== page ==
Paradise Lost And Satan
The argument over who is the true protagonist of Paradise Lost, has been brewing
for centuries. One would gather that Milton, a Puritan, would have no problem
casting God as the hero, and Satan as the antagonist. But looking back in
history, Milton saw that most epic heroes had conflicts that prevented them from
accomplishing their goals. God and his Son have no conflict, and Adam’s story
doesn’t really begin until the Fall of Man. Therefore, Milton was forced to
select Satan as the hero of Paradise Lost because he adheres to the guidelines
of epic poetry set by Homer, Vergil and others. There many examples of how

Milton uses and edits the tradition of these previous epics in the formation of
the Devil as a hero. One of the most basic examples of heroism in epic poetry is
the exhortation of the leader to his followers. In The Odyssey, Homer lets

Odysseus give a speech that would convince anyone they could survive the journey
to the Strait of Messina, "Then we die with our eyes open , if we are going
to die, or know what death we baffle if we can.(ln.1243-1245)" After
passing the Sirens, the ship approaches the Strait, and the crew sees the twin
terrors of Scylla and Charybdis, they are mortified. Odysseus again lifts their
spirits with this speech, Garcia 2 "Friends, have we ever been in danger
before this? More fearsome, is it now, than when the Cyclops penned us in his
cave? What power he had! Did I not keep my nerve, and use my wits to find a way
out for us? ... Heads up, lads! We must now obey orders as I give
them.(1294-1302)" Here Odysseus shows the true ability of a hero to lead in
the face of adversity. Of course Odysseus had the assurance that he would
survive the journey and his crew will not, but that does not stop him from
leading them. In Paradise Lost, this device is used in the opening scene. After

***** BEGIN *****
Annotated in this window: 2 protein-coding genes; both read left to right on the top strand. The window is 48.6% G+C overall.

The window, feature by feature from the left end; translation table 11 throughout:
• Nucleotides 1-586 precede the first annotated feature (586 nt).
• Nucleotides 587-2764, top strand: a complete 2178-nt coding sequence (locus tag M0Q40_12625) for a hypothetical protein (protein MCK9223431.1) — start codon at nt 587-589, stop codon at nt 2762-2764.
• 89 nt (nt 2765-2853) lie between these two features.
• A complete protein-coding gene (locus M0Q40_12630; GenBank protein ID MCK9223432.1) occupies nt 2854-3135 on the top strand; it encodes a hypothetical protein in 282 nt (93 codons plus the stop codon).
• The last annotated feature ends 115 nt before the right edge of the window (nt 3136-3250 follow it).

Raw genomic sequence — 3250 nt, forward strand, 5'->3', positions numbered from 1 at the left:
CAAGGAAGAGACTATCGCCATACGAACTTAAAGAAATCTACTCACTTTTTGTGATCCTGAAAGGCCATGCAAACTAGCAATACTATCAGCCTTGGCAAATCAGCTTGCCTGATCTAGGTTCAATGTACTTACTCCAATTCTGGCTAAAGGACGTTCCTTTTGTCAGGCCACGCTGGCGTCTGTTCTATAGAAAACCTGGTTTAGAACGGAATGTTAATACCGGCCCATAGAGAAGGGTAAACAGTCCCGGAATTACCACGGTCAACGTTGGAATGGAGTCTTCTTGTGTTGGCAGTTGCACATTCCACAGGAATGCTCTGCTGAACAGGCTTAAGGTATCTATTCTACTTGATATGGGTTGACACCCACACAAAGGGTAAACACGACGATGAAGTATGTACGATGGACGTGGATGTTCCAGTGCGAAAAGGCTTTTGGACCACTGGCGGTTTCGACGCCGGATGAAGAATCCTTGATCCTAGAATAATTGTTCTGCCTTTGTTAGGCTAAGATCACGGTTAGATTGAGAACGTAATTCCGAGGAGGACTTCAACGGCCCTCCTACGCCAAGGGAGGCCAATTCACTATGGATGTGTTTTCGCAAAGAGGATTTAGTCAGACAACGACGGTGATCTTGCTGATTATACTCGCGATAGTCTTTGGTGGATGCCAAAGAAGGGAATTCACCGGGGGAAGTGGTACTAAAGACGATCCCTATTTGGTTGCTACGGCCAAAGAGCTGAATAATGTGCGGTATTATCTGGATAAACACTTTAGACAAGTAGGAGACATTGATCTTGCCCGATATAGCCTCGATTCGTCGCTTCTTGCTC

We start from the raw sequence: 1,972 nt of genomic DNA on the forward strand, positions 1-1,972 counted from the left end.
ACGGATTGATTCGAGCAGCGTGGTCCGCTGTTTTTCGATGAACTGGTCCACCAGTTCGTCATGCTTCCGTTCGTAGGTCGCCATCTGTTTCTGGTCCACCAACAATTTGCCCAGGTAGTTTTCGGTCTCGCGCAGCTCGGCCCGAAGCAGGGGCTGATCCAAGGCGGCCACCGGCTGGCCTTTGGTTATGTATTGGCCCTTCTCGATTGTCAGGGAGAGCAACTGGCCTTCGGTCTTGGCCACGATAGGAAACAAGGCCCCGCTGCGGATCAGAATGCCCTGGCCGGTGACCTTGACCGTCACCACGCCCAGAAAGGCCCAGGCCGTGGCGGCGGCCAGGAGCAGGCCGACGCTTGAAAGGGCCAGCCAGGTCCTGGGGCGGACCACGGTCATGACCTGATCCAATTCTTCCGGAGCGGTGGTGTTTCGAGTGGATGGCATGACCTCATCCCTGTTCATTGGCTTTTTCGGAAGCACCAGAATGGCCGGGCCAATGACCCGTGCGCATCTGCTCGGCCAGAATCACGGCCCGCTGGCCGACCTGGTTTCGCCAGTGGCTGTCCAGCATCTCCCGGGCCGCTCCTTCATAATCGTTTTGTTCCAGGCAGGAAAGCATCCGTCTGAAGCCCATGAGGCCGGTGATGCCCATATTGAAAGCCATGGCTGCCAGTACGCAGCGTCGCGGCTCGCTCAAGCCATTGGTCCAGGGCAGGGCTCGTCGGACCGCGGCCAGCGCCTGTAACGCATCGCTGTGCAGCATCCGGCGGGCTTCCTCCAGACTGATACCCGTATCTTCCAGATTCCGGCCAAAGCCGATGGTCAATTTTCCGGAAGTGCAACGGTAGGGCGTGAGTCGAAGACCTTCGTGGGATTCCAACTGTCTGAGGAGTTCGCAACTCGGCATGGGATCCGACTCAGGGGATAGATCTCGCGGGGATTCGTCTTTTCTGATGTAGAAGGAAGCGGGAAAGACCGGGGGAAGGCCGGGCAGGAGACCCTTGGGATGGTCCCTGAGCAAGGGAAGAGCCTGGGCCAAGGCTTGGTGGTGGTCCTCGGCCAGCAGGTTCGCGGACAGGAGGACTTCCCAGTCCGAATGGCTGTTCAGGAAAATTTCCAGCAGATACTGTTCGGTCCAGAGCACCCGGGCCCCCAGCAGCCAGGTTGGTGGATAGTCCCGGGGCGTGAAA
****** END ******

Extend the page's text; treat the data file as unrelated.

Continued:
suffering a major defeat at the hands of the Almighty and his angels, Satan
awakens in a lake of fire. He first speaks to Beelzebub, his second in command,
telling him, "All is not lost, the unconquerable Will, and study of
revenge, immortal hate, and courage never to submit or yield: and what else is
not to be overcome?... Since by Fate the strength of Gods and Empyreal substance
cannot fail, Since though experience of this great event in Arms not worse, in
foresight much advance’s, We may with more successful hope resolve to wage by
force or guile eternal War irreconcilable, to our grand Foe, who now triumphs,
and in th’excess of joy sole reigning holds the Tyranny of

Heav’n.(106-109,116-124)" Beelzebub, perhaps showing signs of little
faith in his leader (like Odysseus’ crew), raises some important questions.
"What if he our Conqueror, (whom I now of force believe Almighty, since no
less than such could have o’erpow’r’d such force as ours) have Garcia 3
left us this our spirit and strength entire strongly to suffer and support our
pains, that we may so suffice his vengeful ire, or do him mightier service as
his thralls by right of War, whate’er his business be, here in the heart of

Hell to work in Fire, Or to do his errands in the gloomy Deep; What can it then
avail though yet we feel Strength undiminisht, or eternal being to undergo
eternal punishment?(143-155)" Satan, as any good leader would, quickly
allays his companion’s fear with more speech. During the speech, Satan casts
doubts about God’s supremacy and boldly states that they are better off where
they are, "Here at least we shall be free... Here we may reign
secure...Better to reign in Hell, than serve in Heaven.(258-263)" Beelzebub
is taken aback by Satan’s words and awakens all of the fallen angels. Once

Satan has their attention, he rouses these fallen angels with another speech,
asking "How such united force of Gods, how such stood like these, could
ever know repulse? For who can yet believe, though after loss, that all these
puissant Legions, whose exile hath emptied Heav’n, shall fail to re-ascend
self-raised, and repossess their native seat.(629-634)" Finally, at the end
his speech, Satan sets them all on their course of conflict, "Peace is
despaired, for who can think of Submission? War then, War open or understood,
must be resolved.(660-662)" The fallen angels respond with a rowdy
confirmation, waving their swords in the and hurling defiance at Heaven. Milton
has given you Satan in the tradition of the epic hero. Even